After we arrived in Prague nearly 5 months ago, it didn’t take long for a strange feeling to sink in. Czech friends greeted us at the airport, gifted us bottles of juice, Kofola (Czech cola) and Czech chocolates, drove us to Olomouc, and helped us unload our luggage into our temporary flat. When they left us to rest, we took in our new surroundings. Of the Czech art on the walls, one particularly large painting featured a dead pheasant on a table. We snacked on pizza they prepared for us, which happened to have corn on it as a topping, and we realized, we are not in Kansas anymore, Toto.
We are surrounded by the unfamiliar. Going from life in the suburbs, traveling everywhere in my air conditioned car with my iced coffee to go, to learning to use public transit, has been a big change. We consistently missed trams and busses, were on the wrong side of the road for our bus stop, and accidently rode a bus to a small village late one night when we were just trying to get home. Even walking on the cobblestone seemed like an invitation to roll my ankle.
Tasks that could be easily taken care of in the States have become major ordeals… we are incredibly grateful for all of our helpers.
Getting groceries for the first time (and many times after that) was a lot of work. It took several weeks to successfully identify and buy sour cream. While struggling to navigate our visa paperwork, we learned that even the paper size here is different. I remember well, the feeling of panic when someone turned to me and started speaking Czech!
Tasks that could be easily taken care of in the States have become major ordeals. The process of acculturation definitely takes a toll, and because of these challenges, we are incredibly grateful for all of our helpers. Here are a few of the people who have been helping us through this first five months.
Of course at the top of our list are Jared and Daniela Kenning. They have been supportive with both our practical and emotional needs. Jared helped us navigate getting inspections on the car we purchased. And Daniela was a superstar when it came to getting Zack’s NORD out of customs and saved us over $1,500 on import taxes and fees. Jared took us to the foreign police to register and they both helped us fill out our visa applications.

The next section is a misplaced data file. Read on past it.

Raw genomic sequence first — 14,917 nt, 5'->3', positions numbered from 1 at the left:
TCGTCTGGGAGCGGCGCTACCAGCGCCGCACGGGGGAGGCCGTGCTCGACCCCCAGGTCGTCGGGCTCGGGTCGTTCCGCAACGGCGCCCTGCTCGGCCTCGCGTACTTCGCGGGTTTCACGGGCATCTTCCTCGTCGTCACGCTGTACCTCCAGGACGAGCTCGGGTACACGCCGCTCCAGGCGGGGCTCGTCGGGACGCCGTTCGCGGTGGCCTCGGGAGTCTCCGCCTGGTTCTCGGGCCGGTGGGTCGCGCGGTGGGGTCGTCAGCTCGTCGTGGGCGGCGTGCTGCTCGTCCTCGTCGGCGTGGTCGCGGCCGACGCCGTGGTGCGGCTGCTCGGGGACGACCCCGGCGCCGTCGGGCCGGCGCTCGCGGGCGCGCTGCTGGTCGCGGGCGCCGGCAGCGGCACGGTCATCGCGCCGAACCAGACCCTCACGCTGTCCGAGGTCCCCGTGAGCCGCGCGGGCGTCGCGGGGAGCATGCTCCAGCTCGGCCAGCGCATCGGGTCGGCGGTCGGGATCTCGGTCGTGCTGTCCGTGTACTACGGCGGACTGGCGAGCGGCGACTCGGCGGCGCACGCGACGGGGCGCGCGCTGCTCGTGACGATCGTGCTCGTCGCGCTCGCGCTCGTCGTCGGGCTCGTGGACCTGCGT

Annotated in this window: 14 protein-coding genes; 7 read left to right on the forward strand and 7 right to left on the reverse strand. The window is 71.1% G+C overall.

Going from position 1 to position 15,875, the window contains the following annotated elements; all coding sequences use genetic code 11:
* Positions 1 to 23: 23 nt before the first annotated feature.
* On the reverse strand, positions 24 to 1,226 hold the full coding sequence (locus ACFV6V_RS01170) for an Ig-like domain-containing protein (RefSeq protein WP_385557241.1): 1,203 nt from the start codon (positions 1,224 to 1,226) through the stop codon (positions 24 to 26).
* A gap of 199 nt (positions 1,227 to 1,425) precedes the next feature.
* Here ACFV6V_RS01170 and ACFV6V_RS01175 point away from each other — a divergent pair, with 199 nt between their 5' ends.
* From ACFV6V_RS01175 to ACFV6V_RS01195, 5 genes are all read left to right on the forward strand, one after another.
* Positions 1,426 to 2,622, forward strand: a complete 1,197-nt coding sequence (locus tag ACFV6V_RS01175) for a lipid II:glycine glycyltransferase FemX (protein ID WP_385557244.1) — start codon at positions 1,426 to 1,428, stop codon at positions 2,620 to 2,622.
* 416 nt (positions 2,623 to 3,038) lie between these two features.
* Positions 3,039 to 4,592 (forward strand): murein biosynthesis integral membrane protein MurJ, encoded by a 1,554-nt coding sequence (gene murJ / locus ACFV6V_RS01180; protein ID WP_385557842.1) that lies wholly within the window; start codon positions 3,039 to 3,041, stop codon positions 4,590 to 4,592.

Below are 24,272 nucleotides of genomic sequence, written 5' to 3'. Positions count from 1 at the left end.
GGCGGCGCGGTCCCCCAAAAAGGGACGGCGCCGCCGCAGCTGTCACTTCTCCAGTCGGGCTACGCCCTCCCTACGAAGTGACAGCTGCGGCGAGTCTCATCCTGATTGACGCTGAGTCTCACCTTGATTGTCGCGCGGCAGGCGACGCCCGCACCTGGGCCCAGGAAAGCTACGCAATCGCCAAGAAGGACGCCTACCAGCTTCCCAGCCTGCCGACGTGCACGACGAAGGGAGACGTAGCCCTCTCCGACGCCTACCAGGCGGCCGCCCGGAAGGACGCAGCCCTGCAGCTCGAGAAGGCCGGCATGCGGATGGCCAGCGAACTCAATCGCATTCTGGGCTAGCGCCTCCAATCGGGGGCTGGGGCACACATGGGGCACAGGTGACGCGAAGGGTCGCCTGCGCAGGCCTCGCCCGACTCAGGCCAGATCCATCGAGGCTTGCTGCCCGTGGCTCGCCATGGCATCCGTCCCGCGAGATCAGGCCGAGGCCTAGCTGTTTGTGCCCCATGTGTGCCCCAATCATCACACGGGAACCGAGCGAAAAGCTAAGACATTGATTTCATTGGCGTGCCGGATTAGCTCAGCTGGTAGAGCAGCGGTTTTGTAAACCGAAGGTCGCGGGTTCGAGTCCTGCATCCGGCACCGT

Rachel was a soldier for us, especially the first few weeks after we arrived, helping us get transportation passes, a phone plan, a Czech bank account (it took visits to three different banks), and insurance for our flat. Not easy tasks for foreigners!
Geri and Dave Fuehring are American missionaries who were moving out of the Czech Republic as we were moving in. We are now in the apartment they were renting. They helped us better navigate the public transit, showed me where to buy laundry detergent at the grocery store, showed us the good local bakery, and where to buy espresso and coffee beans (an absolute necessity to survival)!
Ruth was our angel who helped us get haircuts in time for our friends Tomas and Natalie’s wedding and stamps at the post office!
Petr, the pastor of the Baptist church helped Dave carry a mattress up the stairs to our apartment when Zack hurt his back and was bed-ridden for days.
Veronika helped me get photocopies and important documents authorized at the townhall for our visa application. She also found us a local family doctor who can speak English.
Pavel and Magda, members of the Baptist church who we met through Dave and Geri, spent time with us over dinner when many others were gone for the summer. We also took a bike ride with them to a nearby lake to decompress. We appreciate their encouragement and concern for us as we acculturate.
Our friend Stepanka, took time out of her schedule to give us a tour of Brno before our semester class started.
Our WorldVenture field leaders took me to a store, while visiting them in Prague, where I can get brown sugar. (It’s not available in Olomouc.)
These are only a few examples of the variety of people who have been helpful. We’ve also had many encouraging emails, messages, and Skype chats with family and supporters back home. Thank you for helping us get through these difficult first five months, especially when we’ve been overwhelmed with language school!!!